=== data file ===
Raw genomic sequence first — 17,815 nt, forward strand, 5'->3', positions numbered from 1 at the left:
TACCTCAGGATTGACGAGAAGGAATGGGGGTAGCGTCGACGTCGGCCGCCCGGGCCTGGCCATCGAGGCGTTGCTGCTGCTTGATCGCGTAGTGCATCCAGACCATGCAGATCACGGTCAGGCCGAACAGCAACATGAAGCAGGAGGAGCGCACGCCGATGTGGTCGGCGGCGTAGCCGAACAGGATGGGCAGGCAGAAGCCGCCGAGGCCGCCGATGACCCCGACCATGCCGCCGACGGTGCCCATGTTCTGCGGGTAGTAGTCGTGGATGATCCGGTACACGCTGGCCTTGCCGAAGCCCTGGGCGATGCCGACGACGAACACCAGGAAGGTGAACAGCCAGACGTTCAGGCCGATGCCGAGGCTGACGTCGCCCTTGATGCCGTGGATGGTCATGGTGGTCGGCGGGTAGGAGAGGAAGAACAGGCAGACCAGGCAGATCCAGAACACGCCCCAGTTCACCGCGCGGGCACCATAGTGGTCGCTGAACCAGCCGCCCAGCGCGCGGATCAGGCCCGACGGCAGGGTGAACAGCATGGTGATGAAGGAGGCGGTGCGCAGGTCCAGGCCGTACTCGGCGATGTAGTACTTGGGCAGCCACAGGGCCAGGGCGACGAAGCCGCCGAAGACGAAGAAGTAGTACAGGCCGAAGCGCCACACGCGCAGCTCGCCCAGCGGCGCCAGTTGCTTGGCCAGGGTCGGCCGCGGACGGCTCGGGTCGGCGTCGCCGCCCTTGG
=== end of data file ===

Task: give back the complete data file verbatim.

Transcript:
Raw genomic sequence first — 17,815 nt, forward strand, 5'->3', positions numbered from 1 at the left:
TACCTCAGGATTGACGAGAAGGAATGGGGGTAGCGTCGACGTCGGCCGCCCGGGCCTGGCCATCGAGGCGTTGCTGCTGCTTGATCGCGTAGTGCATCCAGACCATGCAGATCACGGTCAGGCCGAACAGCAACATGAAGCAGGAGGAGCGCACGCCGATGTGGTCGGCGGCGTAGCCGAACAGGATGGGCAGGCAGAAGCCGCCGAGGCCGCCGATGACCCCGACCATGCCGCCGACGGTGCCCATGTTCTGCGGGTAGTAGTCGTGGATGATCCGGTACACGCTGGCCTTGCCGAAGCCCTGGGCGATGCCGACGACGAACACCAGGAAGGTGAACAGCCAGACGTTCAGGCCGATGCCGAGGCTGACGTCGCCCTTGATGCCGTGGATGGTCATGGTGGTCGGCGGGTAGGAGAGGAAGAACAGGCAGACCAGGCAGATCCAGAACACGCCCCAGTTCACCGCGCGGGCACCATAGTGGTCGCTGAACCAGCCGCCCAGCGCGCGGATCAGGCCCGACGGCAGGGTGAACAGCATGGTGATGAAGGAGGCGGTGCGCAGGTCCAGGCCGTACTCGGCGATGTAGTACTTGGGCAGCCACAGGGCCAGGGCGACGAAGCCGCCGAAGACGAAGAAGTAGTACAGGCCGAAGCGCCACACGCGCAGCTCGCCCAGCGGCGCCAGTTGCTTGGCCAGGGTCGGCCGCGGACGGCTCGGGTCGGCGTCGCCGCCCTTGG